The HuffPo emperor has no clothes

September 12, 2013
The mousetrap of giving away your work for free

The mousetrap:  giving away your work for free

I have a bone to pick with the ubiquitous Huffington Post.  Because I use my almost 20-year-old AOL account for non-personal emails, I see HuffPo stories almost every time I open my webmail. The online news aggregator aggressively leverages its relationship with AOL, which is smart business. It comes up often in news searches. And it’s crammed to the gills with content for every demographic and on every subject known to men and women. It’s aggressive. And everywhere.

But, I haven’t been aggressive in submitting my writing to HuffPo. That’s because  it won’t compensate contributors:  Huff Post contributors write for free.  Since the idea of having a platform that large for one’s writing is hard to resist, many bloggers / writers do not resist.  By filling its site with free content for which it sells a a significant amount of advertising, I believe Huff Po takes advantage of writers: in its business model everyone benefits except the writer. In fact, its model depends on it.

So when I read (often) that someone is “honored” that their piece was run in the outlet, I think they’re misled. They’re simply filling a news hole for free, along with other free contributors. Some of that writing is good, a bit of it is very good and some of it’s not so good. The Newspaper Guild had it right when they said that writing for free “doesn’t benefit the worker and undermines quality journalism.”

content_is_freeThe company claims that the exposure and platform is compensation enough for writers. I don’t deny that kind of exposure is valuable. I just don’t agree that it’s enough.  Plus, there’s so much content on the site that it’s easy for any given blog post or other piece to get lost. If a blogger I know promotes a HuffPo piece they’ve written I might take a look at it, or if a story comes up in a news search, I’ll click–but I have never actually gone to the site to read a section or a story without some catalyst. It’s not my “go-to” source for anything.

Most of us who’ve written for pay as part of our careers are troubled by the push-pull scenario presented by the Huffington Post model.  “I hate myself, even as I submit an essay to them,”  a well-regarded and well-published essayist said to me recently.  I feel the same way.  I’m not saying I won’t ever submit to the outlet, but it’s certainly not my outlet of first, second or even third choice and I mostly ignore it altogether.  If I did submit, though, I might be “pleased” (even as I flagellated myself for caving in) but I wouldn’t be “honored” or “thrilled.”  I was going to write “there is no honor among thieves” but the fact is, Huff Po is simply taking advantage of market conditions: tons of content providers willing to give away their work. And that’s capitalism, folks. It’s the way our system works.  But I think it’s an abusive business practice.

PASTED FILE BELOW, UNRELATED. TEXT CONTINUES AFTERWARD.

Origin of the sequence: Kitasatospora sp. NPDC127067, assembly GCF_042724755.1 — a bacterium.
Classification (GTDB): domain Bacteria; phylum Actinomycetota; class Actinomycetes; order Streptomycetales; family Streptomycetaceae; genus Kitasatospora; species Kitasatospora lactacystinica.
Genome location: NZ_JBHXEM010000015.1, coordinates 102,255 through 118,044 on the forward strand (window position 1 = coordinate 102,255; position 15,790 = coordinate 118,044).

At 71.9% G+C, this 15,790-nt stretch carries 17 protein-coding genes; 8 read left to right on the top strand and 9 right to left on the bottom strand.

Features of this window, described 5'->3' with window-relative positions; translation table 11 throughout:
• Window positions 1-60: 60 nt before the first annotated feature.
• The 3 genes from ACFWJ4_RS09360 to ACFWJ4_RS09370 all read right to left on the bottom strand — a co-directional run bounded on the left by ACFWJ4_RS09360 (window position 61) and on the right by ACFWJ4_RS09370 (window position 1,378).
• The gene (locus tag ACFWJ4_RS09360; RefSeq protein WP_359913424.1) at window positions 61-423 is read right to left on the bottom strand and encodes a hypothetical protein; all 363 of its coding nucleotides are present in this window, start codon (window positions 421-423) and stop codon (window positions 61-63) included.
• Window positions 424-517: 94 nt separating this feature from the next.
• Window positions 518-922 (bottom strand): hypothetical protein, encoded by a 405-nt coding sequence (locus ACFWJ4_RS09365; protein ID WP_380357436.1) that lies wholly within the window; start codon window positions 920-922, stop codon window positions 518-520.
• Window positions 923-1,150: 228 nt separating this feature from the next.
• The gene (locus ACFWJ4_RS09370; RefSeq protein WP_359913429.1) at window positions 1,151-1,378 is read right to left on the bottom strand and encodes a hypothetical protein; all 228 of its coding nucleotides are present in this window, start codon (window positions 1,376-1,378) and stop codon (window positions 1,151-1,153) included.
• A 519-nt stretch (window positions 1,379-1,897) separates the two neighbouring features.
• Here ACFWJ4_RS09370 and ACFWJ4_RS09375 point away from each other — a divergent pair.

Some of my readers are HuffPo contributors, I know, and some are damn good writers. I don’t diss your decision to take the free space as a platform.  I’m just suggesting that there’s another way to look at it.

If there’s any justice at all, it’s that the news outlet is bleeding so much cash it has yet to turn a profit since AOL acquired it, its ad sales are sluggish and there are still great writers who have resisted its siren call.  I count myself among them.

At least for now.

 

32 comments on “The HuffPo emperor has no clothes
  1. Susan Cooper says:

    That’s a tough one, to gain exposure or go for pay. I guess that decision would depend on where you are with your authority as a writer. As for me, I stil trying to figure all that out.

    • admin says:

      I’m just not convinced the exposure is there the site’s so overcrowded, The only people I know who read it is other writers and if a story comes up in a search engine.

      • That is so very true. I have resisted doing articleS and guest posts mostly because I am dyslexic and it takes a very long time to write a piece. So Huffington Press will have to wait, not that they care… LOL.

  2. Honestly i’d like to be published by them ONCE (just for the ability to say so) and then nada- never again. The site is no longer a Salon of the best minds. It’s becoming a whore house of mediocrity Good for you Carol.

    • admin says:

      I’m not sure what’s earned by saying so–submit to other, more reputable pubs and get better exposure and more out of it!

  3. Sharon Greenthal says:

    I’ve been writing for HuffPost for about a year and a half. I agree that it’s unfortunate that they don’t compensate their writers, but I’ve had so many opportunities, including being published in an anthology, appearing on HuffPost Live on frequent occasions, and being contacted by many websites about writing for them, that I don’t give the non-payment too much thought. And the truth is, it’s pretty exciting when a post gets hundreds of comments, likes and shares. That doesn’t happen all the time, but when it does it’s great.

    I agree though, “thrilled” and “honored” may be pushing it – though for new bloggers it can be pretty exciting stuff.

    You make a good point, and it’s something for all of us to think about.

  4. It is a dilemma, no doubt about it. I think it’s an individual choice. Do you need it to build your resume? Writing for free is not fun, but sometimes it is necessary for the writer to build their audience.

    • admin says:

      But, that’s my point. I don’t believe it does build audience because primarily people who visit are other writers. It’s not a go-to source for anyone. Not well-regarded. Savvy editors know that Huff Po is not an indication of a good resume.

  5. Couldn’t agree with you more! It also seems instead of “art imitating life” it has evolved into art imitating art…and by that I mean everything starts looking and sounding the same on a site like that. People writing for a placement like that. We decided before even getting into this to write what we felt, and not fall into a “lets do what the cool kids are doing” type of blogging. We have great and loyal readers and that means more to us! Great piece!